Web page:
The above objects are achieved with a synchronous motor according to the present invention. The present invention is a direct drive synchronous motor includes a housing, a stator assembly mounted within the housing, a rotor assembly rotationally mounted within the housing, a rotor shaft having an upper mounting surface attached to the rotor assembly, a bearing assembly coupled to the housing and positioned axially between the rotor assembly and the upper mounting surface, a slip ring assembly supported by the housing, and an encoder assembly adjacent the slip ring assembly. One feature of the present invention is to axially position the slip ring assembly at least partially within the stator assembly and the rotor assembly to provide a compact construction. Another aspect of the invention is to utilize the rotor assembly to mechanically drive a motor cooling system such as a pump. Another feature of the present invention is to include pivot members on the housing to pivotally mount the motor. The present invention provides a compact, low cost, high torque, direct drive synchronous motor for a variety of applications.

These and other advantages of the present invention will be clarified in the detailed description of the preferred embodiment together with the attached figures in which like reference numerals represent like elements throughout.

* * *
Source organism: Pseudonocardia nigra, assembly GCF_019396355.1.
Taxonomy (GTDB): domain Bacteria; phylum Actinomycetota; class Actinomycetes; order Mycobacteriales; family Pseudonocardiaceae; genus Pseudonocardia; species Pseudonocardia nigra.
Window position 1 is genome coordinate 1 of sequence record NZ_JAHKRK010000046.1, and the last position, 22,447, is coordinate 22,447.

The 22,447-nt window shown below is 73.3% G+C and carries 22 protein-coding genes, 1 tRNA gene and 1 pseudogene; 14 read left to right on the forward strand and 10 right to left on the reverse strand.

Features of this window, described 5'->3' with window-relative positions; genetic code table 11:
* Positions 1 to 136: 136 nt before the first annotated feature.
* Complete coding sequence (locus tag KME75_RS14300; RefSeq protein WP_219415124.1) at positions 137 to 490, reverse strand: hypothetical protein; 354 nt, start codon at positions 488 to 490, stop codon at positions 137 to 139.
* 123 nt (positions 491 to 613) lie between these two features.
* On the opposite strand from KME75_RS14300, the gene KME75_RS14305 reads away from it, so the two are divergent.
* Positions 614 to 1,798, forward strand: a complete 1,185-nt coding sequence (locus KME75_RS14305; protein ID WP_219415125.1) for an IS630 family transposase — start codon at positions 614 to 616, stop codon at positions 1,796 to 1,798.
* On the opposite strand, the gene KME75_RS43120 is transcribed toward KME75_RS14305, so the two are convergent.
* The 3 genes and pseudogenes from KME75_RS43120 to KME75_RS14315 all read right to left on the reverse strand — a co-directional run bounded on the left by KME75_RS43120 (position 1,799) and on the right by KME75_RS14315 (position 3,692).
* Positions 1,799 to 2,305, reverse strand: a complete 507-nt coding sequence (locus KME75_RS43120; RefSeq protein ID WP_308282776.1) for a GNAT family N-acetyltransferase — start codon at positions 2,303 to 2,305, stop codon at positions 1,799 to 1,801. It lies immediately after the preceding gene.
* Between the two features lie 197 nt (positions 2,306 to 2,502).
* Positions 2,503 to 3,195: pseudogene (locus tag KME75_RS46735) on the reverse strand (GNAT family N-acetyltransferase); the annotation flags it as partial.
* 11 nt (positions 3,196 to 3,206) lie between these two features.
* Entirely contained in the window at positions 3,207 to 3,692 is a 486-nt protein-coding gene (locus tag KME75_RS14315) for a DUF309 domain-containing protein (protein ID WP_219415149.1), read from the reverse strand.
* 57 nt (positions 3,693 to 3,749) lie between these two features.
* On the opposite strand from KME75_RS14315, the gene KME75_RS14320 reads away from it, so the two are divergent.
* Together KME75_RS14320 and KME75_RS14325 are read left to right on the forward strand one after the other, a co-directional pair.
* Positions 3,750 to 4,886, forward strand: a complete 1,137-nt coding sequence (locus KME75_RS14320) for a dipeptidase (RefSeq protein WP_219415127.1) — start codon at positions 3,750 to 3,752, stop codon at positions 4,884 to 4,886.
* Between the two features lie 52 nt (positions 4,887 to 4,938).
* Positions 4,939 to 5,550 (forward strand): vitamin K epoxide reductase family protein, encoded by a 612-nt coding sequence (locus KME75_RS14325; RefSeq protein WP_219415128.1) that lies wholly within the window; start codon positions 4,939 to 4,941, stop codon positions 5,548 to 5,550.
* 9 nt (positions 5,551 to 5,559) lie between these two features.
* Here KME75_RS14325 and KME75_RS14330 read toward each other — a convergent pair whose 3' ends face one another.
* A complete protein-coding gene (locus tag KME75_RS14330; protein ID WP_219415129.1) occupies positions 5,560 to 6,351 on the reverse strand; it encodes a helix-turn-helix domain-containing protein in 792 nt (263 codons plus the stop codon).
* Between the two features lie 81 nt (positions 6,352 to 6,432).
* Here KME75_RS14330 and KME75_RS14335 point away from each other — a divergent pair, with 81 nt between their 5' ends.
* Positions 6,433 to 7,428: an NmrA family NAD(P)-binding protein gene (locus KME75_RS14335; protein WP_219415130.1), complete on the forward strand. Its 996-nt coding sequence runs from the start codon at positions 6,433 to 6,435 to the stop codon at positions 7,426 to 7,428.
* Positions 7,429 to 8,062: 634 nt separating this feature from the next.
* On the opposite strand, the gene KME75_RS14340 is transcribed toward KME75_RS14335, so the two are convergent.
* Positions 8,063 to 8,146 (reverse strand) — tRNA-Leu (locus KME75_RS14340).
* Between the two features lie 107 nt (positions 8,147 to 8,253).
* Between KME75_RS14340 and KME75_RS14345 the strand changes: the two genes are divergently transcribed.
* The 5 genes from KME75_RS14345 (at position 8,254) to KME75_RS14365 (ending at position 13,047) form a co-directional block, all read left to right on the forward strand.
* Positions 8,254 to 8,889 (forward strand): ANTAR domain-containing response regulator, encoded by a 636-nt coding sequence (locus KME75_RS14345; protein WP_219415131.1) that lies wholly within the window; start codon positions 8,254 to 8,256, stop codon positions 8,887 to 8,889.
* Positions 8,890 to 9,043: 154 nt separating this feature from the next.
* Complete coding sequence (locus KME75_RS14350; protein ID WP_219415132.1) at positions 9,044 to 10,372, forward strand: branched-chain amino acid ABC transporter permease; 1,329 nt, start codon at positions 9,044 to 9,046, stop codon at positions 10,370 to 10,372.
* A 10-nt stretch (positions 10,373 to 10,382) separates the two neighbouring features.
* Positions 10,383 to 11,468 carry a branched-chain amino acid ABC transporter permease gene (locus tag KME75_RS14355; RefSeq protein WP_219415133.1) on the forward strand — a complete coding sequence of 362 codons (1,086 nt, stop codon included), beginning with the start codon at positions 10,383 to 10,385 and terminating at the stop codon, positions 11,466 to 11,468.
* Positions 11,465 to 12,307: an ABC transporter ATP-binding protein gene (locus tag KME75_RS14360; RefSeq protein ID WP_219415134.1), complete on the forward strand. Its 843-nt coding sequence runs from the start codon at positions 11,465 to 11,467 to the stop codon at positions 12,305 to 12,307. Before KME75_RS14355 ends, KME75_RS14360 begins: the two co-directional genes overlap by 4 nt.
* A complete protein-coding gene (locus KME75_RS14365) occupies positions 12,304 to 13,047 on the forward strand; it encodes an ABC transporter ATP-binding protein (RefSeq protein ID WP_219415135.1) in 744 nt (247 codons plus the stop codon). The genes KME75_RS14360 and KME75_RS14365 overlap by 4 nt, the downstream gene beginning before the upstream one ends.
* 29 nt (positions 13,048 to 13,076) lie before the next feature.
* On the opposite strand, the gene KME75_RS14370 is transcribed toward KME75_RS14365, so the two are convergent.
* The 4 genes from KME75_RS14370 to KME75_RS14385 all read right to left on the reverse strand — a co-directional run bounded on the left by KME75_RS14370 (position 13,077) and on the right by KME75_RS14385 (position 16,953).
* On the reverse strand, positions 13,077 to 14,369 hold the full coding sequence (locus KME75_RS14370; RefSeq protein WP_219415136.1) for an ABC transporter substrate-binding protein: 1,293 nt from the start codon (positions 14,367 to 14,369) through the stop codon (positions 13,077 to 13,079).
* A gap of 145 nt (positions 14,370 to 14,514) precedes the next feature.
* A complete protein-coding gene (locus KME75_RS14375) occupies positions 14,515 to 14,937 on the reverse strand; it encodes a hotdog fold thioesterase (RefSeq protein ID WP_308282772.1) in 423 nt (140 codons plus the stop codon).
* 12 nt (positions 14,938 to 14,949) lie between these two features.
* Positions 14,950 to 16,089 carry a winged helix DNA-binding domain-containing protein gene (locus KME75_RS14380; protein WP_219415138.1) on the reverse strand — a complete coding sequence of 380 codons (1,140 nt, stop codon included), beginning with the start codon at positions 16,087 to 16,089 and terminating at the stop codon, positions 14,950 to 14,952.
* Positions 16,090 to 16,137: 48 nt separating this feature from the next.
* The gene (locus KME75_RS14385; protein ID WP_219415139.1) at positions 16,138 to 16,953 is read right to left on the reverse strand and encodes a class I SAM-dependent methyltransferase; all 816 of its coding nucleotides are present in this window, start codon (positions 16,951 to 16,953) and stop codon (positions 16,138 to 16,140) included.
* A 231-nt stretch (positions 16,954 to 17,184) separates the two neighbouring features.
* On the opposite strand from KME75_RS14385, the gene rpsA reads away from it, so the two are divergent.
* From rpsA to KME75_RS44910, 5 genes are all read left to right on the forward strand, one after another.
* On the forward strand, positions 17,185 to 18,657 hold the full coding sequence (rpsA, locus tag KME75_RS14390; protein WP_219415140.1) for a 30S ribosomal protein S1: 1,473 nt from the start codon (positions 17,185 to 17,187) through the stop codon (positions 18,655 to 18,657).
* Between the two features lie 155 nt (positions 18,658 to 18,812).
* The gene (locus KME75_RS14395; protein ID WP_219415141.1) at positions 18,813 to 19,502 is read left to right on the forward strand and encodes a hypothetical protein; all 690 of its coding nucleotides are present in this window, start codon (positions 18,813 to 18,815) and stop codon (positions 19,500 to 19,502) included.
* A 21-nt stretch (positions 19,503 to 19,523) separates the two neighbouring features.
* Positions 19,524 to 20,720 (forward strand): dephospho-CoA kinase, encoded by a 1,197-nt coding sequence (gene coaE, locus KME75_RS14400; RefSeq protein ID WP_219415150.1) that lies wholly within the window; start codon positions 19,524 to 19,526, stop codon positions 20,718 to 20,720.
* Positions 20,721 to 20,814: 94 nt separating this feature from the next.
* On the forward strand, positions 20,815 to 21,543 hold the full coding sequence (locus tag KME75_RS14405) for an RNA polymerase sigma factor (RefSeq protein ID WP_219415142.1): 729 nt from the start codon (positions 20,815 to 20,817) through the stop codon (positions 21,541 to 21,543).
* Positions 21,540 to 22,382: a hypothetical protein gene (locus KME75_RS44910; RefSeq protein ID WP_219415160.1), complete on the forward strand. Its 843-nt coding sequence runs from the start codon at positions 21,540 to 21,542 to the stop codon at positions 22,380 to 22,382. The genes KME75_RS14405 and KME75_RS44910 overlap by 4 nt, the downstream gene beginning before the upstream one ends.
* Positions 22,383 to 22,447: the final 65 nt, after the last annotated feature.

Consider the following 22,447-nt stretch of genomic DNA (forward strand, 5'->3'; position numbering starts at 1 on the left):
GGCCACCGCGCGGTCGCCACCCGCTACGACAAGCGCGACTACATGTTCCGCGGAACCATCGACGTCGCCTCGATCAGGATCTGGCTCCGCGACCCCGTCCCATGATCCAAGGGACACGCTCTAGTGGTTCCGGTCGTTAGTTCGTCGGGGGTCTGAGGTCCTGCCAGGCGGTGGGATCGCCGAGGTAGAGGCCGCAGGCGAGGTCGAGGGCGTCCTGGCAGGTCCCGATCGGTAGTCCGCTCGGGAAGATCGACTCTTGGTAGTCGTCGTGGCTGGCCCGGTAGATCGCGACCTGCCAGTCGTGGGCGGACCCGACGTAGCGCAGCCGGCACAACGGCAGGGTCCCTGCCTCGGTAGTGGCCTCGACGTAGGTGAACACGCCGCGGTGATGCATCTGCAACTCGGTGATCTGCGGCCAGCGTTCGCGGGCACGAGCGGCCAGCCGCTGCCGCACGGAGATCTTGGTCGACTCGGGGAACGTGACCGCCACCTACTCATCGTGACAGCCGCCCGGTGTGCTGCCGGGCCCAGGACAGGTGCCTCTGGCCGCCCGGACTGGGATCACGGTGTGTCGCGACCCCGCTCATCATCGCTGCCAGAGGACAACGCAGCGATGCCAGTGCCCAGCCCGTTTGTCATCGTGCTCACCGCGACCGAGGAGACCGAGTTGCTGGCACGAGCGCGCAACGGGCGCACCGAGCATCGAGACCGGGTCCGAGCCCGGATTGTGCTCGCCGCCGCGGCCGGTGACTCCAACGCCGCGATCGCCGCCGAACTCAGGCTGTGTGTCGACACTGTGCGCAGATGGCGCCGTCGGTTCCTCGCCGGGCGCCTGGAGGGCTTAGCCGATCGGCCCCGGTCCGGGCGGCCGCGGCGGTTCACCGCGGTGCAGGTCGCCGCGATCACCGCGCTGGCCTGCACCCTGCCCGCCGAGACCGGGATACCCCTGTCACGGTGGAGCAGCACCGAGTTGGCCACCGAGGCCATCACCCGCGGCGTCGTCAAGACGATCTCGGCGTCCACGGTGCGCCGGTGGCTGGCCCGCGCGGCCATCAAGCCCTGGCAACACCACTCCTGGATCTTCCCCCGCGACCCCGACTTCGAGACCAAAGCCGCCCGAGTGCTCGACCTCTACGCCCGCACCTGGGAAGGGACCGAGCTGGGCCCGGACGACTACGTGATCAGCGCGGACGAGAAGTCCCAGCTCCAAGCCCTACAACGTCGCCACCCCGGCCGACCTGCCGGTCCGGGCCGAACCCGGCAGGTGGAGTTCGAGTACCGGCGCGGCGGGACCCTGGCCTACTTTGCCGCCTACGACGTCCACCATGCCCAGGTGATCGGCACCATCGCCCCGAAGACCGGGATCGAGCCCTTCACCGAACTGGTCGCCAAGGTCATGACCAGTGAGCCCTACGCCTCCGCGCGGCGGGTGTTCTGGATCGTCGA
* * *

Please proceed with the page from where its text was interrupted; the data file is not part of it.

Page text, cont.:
BRIEF DESCRIPTION OF THE DRAWINGS

FIG. 1 is a sectional view of a direct drive synchronous motor according to the present invention;

FIG. 2 is a perspective sectional view of the synchronous motor of FIG. 1;

FIG. 3 is a perspective view of the synchronous motor of FIG. 1;

FIG. 4 is a sectional view of a direct drive synchronous motor according to a second embodiment of the present invention;

FIG. 5 is a perspective sectional view of the synchronous motor of FIG. 4; and

FIG. 6 is a perspective view of a modified synchronous motor according to the present invention directly driving a vestibular system testing chair.

DETAILED DESCRIPTION OF THE PREFERRED EMBODIMENT

A direct drive synchronous motor 10 according to the present invention is illustrated in FIGS. 1–3 and operates at up to 3000 FT-LBS. The synchronous motor 10 includes a housing 20, a stator assembly 30 mounted within the housing 20, a rotor assembly 40 rotationally mounted within the housing 20, a rotor shaft 50 having an upper mounting surface 52 attached to the rotor assembly 40, a bearing assembly 60 coupled to the housing 20 and positioned axially between the rotor assembly 40 and the upper mounting surface 52, a slip ring assembly 70 supported by the housing 20 and positioned axially at least partially within the stator assembly 30 and the rotor assembly 40, and an encoder assembly 80 adjacent the slip ring assembly 70. The motor 10 is extremely effective through all operative ranges and is particularly effective when compared to direct drive prior art motors at low frequencies (e.g. 0.001) and high accelerations (e.g. 3500 {hacek over (s)}/sec.2).